If you are looking for a plant with impact, Telopea speciosissima with its brilliant red flowers is one to consider.
Commonly called the New South Wales Waratah, it grows well in containers and makes an excellent feature plant in the garden border.
The species itself has red flowers, however pink flowering varieties such as ‘Pink Passion’ and ‘Shady Lady Pink’.
Telopea speciosissima ‘Wirrimbirra White’ is a naturally occurring white form. Other Waratah varieties are also available.
Care and Growing Conditions.
Telopea speciosissima requires a well drained soil to thrive, it is the combination of soil and sun that determine its size as well.
In really good soil, humus rich, deep and well drained, the New South Wales Waratah will reach over 4 metres. The following method of planting works well.
- Prepare the soil well before planting, ensure that the drainage is good.
- In soils without good drainage add extra material to ‘Hill Up’ the garden bed, in wet soils ‘Hill Up’ to around 30 – 40 cm.
- Plant the Waratah in the hilled up soil and water in well using a liquid seaweed fertiliser.
- Mulch around the plant to prevent weeds.
- Fertilise each spring and autumn using an organic native plant fertilise, or try aged cow manure and blood and bone.
- A position that is protected from strong winds is recommended, as is good morning sun and some protection from the heat of the afternoon sun. Imagine a 50% shade cloth in the afternoon.
- Give the plant room to grow, use large containers and in the garden plant at around 1 metre to 2 metres apart.
- Replenish the mulch each spring after fertilising.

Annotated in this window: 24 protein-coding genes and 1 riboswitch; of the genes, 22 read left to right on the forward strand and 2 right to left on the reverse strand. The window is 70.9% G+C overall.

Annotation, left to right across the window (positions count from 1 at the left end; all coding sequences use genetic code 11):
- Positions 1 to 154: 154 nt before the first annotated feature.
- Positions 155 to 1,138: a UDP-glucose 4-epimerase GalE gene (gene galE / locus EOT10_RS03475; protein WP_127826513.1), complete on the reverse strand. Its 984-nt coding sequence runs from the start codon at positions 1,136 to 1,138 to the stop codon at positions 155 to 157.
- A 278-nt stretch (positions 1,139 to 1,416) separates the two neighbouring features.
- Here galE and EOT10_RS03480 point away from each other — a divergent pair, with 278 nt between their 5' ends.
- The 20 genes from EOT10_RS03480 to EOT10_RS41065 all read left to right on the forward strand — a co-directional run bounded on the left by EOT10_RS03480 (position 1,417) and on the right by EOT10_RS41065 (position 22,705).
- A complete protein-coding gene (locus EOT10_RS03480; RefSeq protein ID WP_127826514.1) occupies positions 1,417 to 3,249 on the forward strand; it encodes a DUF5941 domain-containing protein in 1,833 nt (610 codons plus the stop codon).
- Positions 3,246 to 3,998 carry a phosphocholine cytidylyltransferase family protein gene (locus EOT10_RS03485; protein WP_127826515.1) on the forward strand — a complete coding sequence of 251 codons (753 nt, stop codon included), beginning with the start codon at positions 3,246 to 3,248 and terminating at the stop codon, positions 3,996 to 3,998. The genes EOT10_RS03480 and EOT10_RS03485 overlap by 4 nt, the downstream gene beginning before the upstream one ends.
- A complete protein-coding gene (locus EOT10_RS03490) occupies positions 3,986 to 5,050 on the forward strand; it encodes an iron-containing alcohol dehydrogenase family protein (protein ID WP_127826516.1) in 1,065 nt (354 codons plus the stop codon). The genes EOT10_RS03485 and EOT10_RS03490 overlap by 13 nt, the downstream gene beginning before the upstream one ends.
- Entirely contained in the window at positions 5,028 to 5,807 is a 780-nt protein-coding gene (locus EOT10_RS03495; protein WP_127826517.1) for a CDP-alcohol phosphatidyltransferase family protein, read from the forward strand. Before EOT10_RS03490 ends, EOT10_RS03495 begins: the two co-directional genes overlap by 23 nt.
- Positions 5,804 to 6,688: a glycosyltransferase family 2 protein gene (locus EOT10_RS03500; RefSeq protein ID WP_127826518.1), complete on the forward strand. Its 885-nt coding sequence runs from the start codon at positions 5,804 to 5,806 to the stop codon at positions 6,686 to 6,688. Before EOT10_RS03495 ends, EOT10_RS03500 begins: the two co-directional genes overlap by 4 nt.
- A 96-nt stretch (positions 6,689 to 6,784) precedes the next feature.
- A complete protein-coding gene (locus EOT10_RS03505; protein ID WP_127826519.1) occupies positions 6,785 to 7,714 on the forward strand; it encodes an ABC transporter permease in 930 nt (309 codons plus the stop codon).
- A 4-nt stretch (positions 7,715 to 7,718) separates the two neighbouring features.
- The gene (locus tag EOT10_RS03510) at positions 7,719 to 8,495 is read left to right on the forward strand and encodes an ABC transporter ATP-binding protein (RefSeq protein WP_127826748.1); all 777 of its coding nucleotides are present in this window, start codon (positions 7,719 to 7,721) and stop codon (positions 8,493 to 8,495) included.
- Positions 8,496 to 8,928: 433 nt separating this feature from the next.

- Water during any long dry periods, do not allow the soil to dry. So good drainage, good moisture.
Pruning Telopea speciosissima
Pruning after flowering is the secrete to more flowers the following year, this practice keeps the plant smaller and with a good bushy habit.
Look for a healthy bud as far down each stem as you can, and prune to this. If that seems to severe, prune back each stem by 1/2.
Over time the plant will produce less flowers, however this is a plant that does have a lignotuber. This means you can prune it back to ground level and its will reshoot most times. Again do this directly after flowering.
You can propagate Waratahs from cuttings, and these are taken in spring. The cuttings will strike best with some bottom heat, so heated propagating mat is recommended.
An easier method of propagation is from seed, fresh seed will germinate with 3 – 4 weeks. The disadvantage is that seed grown plants will take longer to come into flower.
- Botanical Name – Telopea speciosissima
- Common Name – New South Wales Waratah
- Family – Proteaceae
- Position – Full sun to a little shade.
- Soil – Well drained.
- Height – To around 2 – 3 metres
- Spread – To around 2 – 3 metres
- Growth rate – Medium to fast.
- Foliage – Mid green.
- Flowers – Red, pink yellow and white cultivars are also available.
- Flowering time – Spring to summer.
- Frost tolerant – Mild frosts only until established
- Drought tolerant – Yes once established.